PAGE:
Welcome to RIBApix!
You have no items in your basket.
Close
Filters
Search

Politicians

View as Grid List
Sort by

Holy Trinity, Long Melford, Suffolk: monument to William Cordell (d.1581) showing his recumbent effigy overlooked by small statues representing Prudence, Justice, Temperance and Fortitude

RIBA14708
NOTES: Sir William Cordell (1522-1581), builder of Melford Hall, was Speaker of the House of Commons and Master of the Rolls during the reign of Mary I.

House of Commons, Palace of Westminster, London: the debating chamber with galleries supported by slender iron pillars, adorned with Corinthian capitals and sconces

RIBA15440
Wren, Sir Christopher (1632-1723)
SOURCE: R. Ackermann. The Microcosm of London (London, 1835), vol. I, pl. 21 NOTES: In the reign of Queen Anne, Wren was commissioned to build galleries in the chamber, the former St Stephen's Chapel, to accomodate the new Scottish members.

Port of London Authority Building, Trinity Square, Tower Hill, City of London: sculpture plaque of the politician and philanthropist William Wilberforce

RIBA28596
Cooper, Sir Edwin (1873-1942)
NOTES: This is one of ten carved wooden medallions of famous men associated with London adorning the 'Smoke room' on the second floor.

Port of London Authority Building, Trinity Square, Tower Hill, City of London: sculpture plaque of Richard Whittington, the first Lord Mayor of London

RIBA28597
Cooper, Sir Edwin (1873-1942)
NOTES: This is one of ten carved wooden medallions of famous men associated with London adorning the 'Smoke room' on the second floor.

Port of London Authority Building, Trinity Square, Tower Hill, City of London: sculpture plaque of the military leader and politician Oliver Cromwell

RIBA28601
Cooper, Sir Edwin (1873-1942)
NOTES: This is one of ten carved wooden medallions of famous men associated with London adorning the 'Smoke room' on the second floor.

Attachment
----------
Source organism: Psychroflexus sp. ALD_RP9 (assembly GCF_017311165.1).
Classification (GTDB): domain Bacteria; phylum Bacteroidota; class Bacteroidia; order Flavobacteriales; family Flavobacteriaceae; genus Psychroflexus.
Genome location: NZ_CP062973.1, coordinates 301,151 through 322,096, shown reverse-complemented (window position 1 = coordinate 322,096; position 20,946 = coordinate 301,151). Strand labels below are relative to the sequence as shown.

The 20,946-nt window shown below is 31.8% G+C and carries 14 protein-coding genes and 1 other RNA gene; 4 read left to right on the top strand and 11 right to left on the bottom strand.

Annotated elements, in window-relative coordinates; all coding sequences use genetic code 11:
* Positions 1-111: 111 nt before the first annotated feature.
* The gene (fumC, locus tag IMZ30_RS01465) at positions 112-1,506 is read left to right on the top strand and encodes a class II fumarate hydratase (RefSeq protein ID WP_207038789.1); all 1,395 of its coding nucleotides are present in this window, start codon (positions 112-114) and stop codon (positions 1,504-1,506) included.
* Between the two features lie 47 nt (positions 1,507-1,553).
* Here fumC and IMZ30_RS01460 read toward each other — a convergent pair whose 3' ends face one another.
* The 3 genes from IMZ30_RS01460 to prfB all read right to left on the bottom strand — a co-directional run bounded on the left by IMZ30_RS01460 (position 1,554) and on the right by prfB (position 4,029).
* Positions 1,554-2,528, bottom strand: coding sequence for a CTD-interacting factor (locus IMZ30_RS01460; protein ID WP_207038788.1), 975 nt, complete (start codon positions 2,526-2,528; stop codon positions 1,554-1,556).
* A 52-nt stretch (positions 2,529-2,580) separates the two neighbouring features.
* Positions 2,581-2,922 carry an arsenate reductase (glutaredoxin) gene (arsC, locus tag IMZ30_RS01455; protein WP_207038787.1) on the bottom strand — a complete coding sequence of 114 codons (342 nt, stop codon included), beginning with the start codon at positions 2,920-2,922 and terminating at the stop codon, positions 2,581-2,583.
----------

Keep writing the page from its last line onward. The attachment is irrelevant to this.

Hermann Goering

RIBA33813
Goering, Hermann (1893-1946)

Front cover of Robert Byron's pamphlet entitled 'How we celebrate the Coronation', featuring a cartoon depicting a government official, a landlord and a clergyman with the body of a lion destroying architectural fragments, plans and protest documents

RIBA41227
SOURCE: Robert Byron. How we celebrate the Coronation - a word to Londons visitors (London, 1937), front cover NOTES: This pamphlet (which was first published as an article in the Architectural Review in 1937) includes a list of "a few of London's historic buildings which have been demolished since the war, or threatened with destruction". It served as a scathing indictment of the perceived irresponsibility of landlords and senior members of the government and church in allowing valuable old buildings to be destroyed in the interest of short-term financial gain.

Bronze of Philip Herbert in front of the Bodleian Library, Old Schools Quad, Oxford

RIBA48102
Herbert, Philip, 4th Earl of Pembroke (1584-1649)
NOTES: Philip Herbert, 4th Earl of Pembroke and Ist Earl Montgomery, was chancellor of the University of Oxford in 1641-1643 and again in 1648-1650. This statue, executed in 1648, is attributed to Le Sueur and given to the University in 1722.

St George's Hall, Lime Street, Liverpool: the Corinthian entrance portico on the east front with a statue of Disraeli in the foreground

RIBA59180
Birch, Charles Bell (1832-1893)
NOTES: The design for St George's Hall was won in open competition by Harvey Lonsdale Elmes in 1839. Construction began in 1841 and after Elmes's death in 1847 work was continued by the Corporation Surveyor, John Weightman, until C. R. Cockerell took over as architect in 1851.
)
CLOSE